Review: 21 Jump Street

8 years ago
Sharona Lin

I had plenty of reservations about 21 Jump Street. The original show revolved around a group of youthful cops who worked undercover in high schools, launching Johnny Depp into teen idol status. It was warm and classic 80s. Did it really need to be remade in a slick, 21st century setting?

The original 21 Jump Street cast.
The original 21 Jump Street cast.

The film may disappoint those who are looking for a faithful adaption. The tone is completely different, and it’s a modern reboot rather than a remake. Regardless, as a stand-alone film it is surprisingly good, with a fair balance of comedy, action and a few moments of touching sincerity.

There’s more than a hint of Judd Apatow’s influence in this M-rated comedy. Jonah Hill plays Schmidt, nerdy kid turned hapless cop. Throw in the classic brawny-but-brainless ex-prom king Jenko (Channing Tatum), and we have ourselves an unlikely bromance. Their natural enmity becomes friendship in police academy, with Schmidt’s smarts complementing Jenko’s athleticism. After graduating, their incompetence gets them sent to Jump Street, tasked with finding the source of a popular new drug amongst teens.

21 Jump Street

Assuming they will slip back into their old high school roles, the pair quickly learn that a lot has changed in the years since they graduated. Hipsters, comic books, the environment and caring are in.

The leader of the in-crowd, and our prime suspect, is privileged, hypocritical, “activist” boy Eric (Dave Franco). Outwardly easygoing but mysterious and a little vindictive, Eric takes a liking to Schmidt. Suddenly the geek is cool, while Jenko finds himself befriending the awkward, card-trading science nerds he would’ve beaten up in his heyday. This reversal of roles is a clever twist and fun to see being played out.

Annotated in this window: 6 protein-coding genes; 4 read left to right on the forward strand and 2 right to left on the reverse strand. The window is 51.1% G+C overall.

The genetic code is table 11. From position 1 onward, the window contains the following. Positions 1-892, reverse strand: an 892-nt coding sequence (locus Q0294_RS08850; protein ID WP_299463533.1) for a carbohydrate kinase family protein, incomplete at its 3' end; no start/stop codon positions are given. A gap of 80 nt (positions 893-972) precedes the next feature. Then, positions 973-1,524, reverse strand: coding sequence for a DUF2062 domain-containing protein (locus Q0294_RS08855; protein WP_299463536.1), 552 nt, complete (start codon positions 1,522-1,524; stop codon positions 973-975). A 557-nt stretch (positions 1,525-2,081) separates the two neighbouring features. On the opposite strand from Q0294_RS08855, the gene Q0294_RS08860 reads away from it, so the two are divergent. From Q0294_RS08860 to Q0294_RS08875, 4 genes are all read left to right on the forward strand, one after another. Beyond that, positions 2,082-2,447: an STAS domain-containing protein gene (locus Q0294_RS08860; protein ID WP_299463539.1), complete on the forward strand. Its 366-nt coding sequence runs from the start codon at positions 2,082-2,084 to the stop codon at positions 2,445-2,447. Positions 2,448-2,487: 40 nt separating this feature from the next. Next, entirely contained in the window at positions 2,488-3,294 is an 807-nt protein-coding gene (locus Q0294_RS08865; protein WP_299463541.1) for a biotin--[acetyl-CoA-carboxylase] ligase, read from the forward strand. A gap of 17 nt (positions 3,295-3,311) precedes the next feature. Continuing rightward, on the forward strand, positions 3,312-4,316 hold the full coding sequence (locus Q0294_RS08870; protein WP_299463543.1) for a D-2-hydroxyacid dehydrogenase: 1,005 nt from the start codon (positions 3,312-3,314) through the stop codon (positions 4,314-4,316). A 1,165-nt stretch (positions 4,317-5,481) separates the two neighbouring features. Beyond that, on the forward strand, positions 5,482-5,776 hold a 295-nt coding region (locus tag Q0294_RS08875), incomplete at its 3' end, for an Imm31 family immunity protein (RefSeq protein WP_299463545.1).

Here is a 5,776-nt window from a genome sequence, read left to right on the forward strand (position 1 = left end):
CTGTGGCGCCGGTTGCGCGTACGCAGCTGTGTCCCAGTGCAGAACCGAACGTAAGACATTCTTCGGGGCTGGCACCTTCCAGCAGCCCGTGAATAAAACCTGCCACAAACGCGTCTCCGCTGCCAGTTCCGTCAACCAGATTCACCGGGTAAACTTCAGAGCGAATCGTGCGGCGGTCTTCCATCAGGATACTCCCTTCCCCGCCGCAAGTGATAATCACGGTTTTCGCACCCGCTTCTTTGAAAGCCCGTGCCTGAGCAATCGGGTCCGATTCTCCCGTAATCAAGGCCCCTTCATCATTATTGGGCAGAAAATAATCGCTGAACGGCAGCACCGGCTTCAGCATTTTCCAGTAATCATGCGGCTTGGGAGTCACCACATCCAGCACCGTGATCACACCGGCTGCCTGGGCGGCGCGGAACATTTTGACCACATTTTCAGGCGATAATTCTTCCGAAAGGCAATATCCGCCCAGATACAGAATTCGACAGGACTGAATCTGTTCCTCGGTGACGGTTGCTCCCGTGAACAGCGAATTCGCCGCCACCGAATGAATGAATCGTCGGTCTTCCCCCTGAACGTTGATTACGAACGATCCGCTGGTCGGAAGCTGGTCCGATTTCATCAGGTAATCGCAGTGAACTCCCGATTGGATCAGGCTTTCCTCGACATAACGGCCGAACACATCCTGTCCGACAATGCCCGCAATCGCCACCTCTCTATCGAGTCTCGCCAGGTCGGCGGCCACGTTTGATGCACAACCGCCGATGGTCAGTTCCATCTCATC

As Schmidt becomes caught up in the world of high school and even falls for a girl (Brie Larson), resentment builds between the officers. Humiliation, awkward social interactions and (a lot of) alcohol are involved, with the film managing to paint a surprisingly delicate and accurate picture of high school (penis jokes included).

Near the end, the film degenerates into ridiculously implausible, Pineapple Express-type action. Car chases, drugs, prom dresses and spectacular explosions ensue, with the duo still finding time to make up and restore their friendship while also learning more about themselves (aww).

Lovingly meta and at times blatantly self-referential, the film pays homage to the original show by poking fun of it. There are plenty of digs at Jenko’s age (Tatum is in his 30s) and the stereotype of the “angry, black cat”, Jump Street supervisor (Ice Cube). It even features cameos from two Jump Street alumni. It’s loaded with slapstick, comedic actors (including Nick Offerman from Parks and Recreation, Ellie Kemper from The Office and Jake Johnson from New Girl) and a few f-bombs.

Definitely worth a watch if you appreciate any of Jonah Hill’s past works, clever pop culture references or watching hilarious drug trips onscreen. (Disclaimer: I am not advocating drug use.)

Rating: 9/10

Note: First published in Catalyst Magazine.

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